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Posted September 11, 2008 by publisher in Cuban Americans

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EFE Ingles Via Acquire Media NewsEdge

A major Cuban-exile organization announced here Wednesday a plan to help people on the communist-ruled island recover from the devastation wrought by Hurricanes Gustav and Ike.

The Cuban American National Foundation presented the initiative at a press conference in Miami.

CANF board chairman Jorge Mas Santos said the organization has obtained an “additional license” from the U.S. Treasury Department that will allow it to send up to $250,000 in aid to hurricane victims.

The Treasury Department is responsible for enforcing Washington’s 46-year-old economic embargo against Cuba.

“We already have a license that allows us to send aid to dissidents; now, with this humanitarian license, we’ll be able to help the general public,” CANF spokesperson Sandy Acosta Cox told Efe.

She said this program will allow the exile community “to send money directly to family members and any person inside Cuba.”

The CANF will absorb the wire-transfer fees so that the full amount arrives to the family members or victims of the hurricanes.

Hurricane Ike churned away from the northwestern coast of Cuba on Tuesday after killing four people, injuring 20 and causing widespread damage to homes, crops and infrastructure. Ike struck the island when it was still reeling from the effects of Gustav, a Category 4 hurricane that battered western Cuba at the end of last month.

Acosta Cox said the CANF realized that the U.S. government was not going to suspend its economic embargo on the communist-ruled island, as some groups had requested.

“There’s neither the desire nor the will to grant a moratorium on the restrictions,” Acosta Cox said.

She said she was perplexed as to why “the U.S. administration and lawmakers have not supported” an initiative that sought to ease sanctions against Cuba so that humanitarian aid could be sent to the island.

That refusal is inexplicable at “a time of crisis when the Cuban people need help urgently,” she said.

Several exile groups urged the Bush administration to lift for at least 90 days the draconian restrictions imposed in 2004 on family visits to the island and the sending of remittances.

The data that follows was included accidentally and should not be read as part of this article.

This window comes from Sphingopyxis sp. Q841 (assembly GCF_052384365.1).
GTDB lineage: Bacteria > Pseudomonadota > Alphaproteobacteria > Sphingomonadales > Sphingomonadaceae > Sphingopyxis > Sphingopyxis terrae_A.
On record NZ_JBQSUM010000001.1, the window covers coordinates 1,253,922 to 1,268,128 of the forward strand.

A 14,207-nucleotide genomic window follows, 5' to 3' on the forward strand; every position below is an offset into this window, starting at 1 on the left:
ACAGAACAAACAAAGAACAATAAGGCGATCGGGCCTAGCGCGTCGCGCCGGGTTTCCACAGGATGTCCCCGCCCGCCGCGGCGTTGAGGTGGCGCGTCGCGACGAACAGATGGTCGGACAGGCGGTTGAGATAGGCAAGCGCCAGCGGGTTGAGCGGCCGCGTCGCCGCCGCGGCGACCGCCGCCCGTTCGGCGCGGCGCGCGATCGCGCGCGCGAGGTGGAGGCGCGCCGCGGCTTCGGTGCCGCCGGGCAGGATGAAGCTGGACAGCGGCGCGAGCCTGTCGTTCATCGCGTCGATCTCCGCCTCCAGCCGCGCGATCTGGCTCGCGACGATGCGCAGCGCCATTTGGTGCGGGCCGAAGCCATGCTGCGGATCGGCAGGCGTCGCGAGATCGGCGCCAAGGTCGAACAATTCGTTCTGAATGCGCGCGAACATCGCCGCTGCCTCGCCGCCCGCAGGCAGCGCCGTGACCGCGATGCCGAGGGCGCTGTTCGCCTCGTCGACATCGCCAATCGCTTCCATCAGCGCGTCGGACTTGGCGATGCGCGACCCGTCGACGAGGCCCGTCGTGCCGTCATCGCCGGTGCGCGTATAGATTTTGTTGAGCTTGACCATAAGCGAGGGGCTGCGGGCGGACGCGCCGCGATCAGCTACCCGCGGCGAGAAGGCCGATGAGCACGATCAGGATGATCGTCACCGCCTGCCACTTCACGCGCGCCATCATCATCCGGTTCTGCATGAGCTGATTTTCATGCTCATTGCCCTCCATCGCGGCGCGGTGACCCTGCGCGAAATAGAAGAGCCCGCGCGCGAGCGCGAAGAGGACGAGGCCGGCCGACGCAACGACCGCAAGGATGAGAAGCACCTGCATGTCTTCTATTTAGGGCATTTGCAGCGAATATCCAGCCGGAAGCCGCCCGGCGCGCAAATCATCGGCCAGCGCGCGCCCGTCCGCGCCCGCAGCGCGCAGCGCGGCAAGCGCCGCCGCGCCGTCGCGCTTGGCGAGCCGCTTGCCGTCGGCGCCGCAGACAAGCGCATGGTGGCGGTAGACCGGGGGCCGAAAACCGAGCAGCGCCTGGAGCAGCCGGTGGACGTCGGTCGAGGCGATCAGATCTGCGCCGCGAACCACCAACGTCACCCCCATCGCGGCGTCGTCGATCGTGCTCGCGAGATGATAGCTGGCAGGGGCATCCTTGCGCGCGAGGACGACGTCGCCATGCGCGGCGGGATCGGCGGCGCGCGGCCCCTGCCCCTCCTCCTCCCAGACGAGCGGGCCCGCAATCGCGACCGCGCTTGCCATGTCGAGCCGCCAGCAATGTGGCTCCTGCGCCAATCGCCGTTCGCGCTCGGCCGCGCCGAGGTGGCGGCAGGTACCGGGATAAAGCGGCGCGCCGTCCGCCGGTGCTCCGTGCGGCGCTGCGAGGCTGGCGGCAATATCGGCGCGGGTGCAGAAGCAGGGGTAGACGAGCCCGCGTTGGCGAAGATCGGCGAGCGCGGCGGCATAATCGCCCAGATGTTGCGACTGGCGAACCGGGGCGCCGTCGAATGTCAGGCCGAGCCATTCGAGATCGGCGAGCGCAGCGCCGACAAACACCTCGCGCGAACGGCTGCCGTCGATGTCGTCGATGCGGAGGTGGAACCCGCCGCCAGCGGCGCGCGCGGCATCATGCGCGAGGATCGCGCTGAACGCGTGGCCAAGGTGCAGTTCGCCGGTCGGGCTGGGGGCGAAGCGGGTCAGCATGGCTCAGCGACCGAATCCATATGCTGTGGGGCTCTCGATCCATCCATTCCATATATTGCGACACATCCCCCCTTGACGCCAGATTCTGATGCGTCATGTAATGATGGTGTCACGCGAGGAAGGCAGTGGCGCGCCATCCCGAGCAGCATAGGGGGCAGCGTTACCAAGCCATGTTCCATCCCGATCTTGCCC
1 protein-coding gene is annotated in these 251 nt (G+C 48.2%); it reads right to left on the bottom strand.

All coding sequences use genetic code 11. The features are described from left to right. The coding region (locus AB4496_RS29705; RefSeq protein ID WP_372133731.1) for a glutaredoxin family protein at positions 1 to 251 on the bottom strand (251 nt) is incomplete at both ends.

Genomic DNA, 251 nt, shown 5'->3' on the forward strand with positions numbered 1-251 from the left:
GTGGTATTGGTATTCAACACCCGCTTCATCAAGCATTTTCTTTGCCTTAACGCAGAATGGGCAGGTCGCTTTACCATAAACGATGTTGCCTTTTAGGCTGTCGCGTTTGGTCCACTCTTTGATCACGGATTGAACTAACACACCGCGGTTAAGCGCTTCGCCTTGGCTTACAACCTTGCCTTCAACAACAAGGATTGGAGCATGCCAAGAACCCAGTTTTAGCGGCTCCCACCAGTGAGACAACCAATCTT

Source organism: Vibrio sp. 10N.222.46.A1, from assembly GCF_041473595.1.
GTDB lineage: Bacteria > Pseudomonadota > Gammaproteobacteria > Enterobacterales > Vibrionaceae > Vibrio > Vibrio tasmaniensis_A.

Those regulations allow Cuban Americans to send a maximum of $300 per quarter to their relatives on the island and to visit Cuba only once every three years. EFE

  1. Follow up post #1 added on September 11, 2008 by publisher with 3905 total posts

    That’s more than Bush is giving the Cuban people. How does he sleep at night with this stupid hard line Cuba policy?

    Now if there is just a Western Union in Cuba that has power, the Cuba people will have money. Money to buy what I’m not sure.



    Cuba consulting services

  2. Follow up post #2 added on September 11, 2008 by publisher with 3905 total posts

    United States temporarily eases limits on sending money to Cuba

    By Alexia Campbell | South Florida Sun-Sentinel

    Cuban families in South Florida now can send up to $1,000 directly to relatives on the hurricane-ravaged island thanks to a temporary easing of U.S. restrictions.

    People without family in Cuba also can donate to the relief program at 1312 SW 27th Ave., Miami, or 305-592-7768.

    U.S. law limits exiles from sending more than $300 to Cuba every three months. But the U.S. Treasury Department granted a license to the Cuban American National Foundation allowing the emergency increase after Hurricanes Gustav and Ike damaged as many as 140,000 homes on the island.

    Families can give cash to the foundation, which will be wired directly to their relatives through Western Union. The foundation will cover the transfer fees and send donors a receipt. The relief program, valid through December, has a $250,000 cap.



    Cuba consulting services

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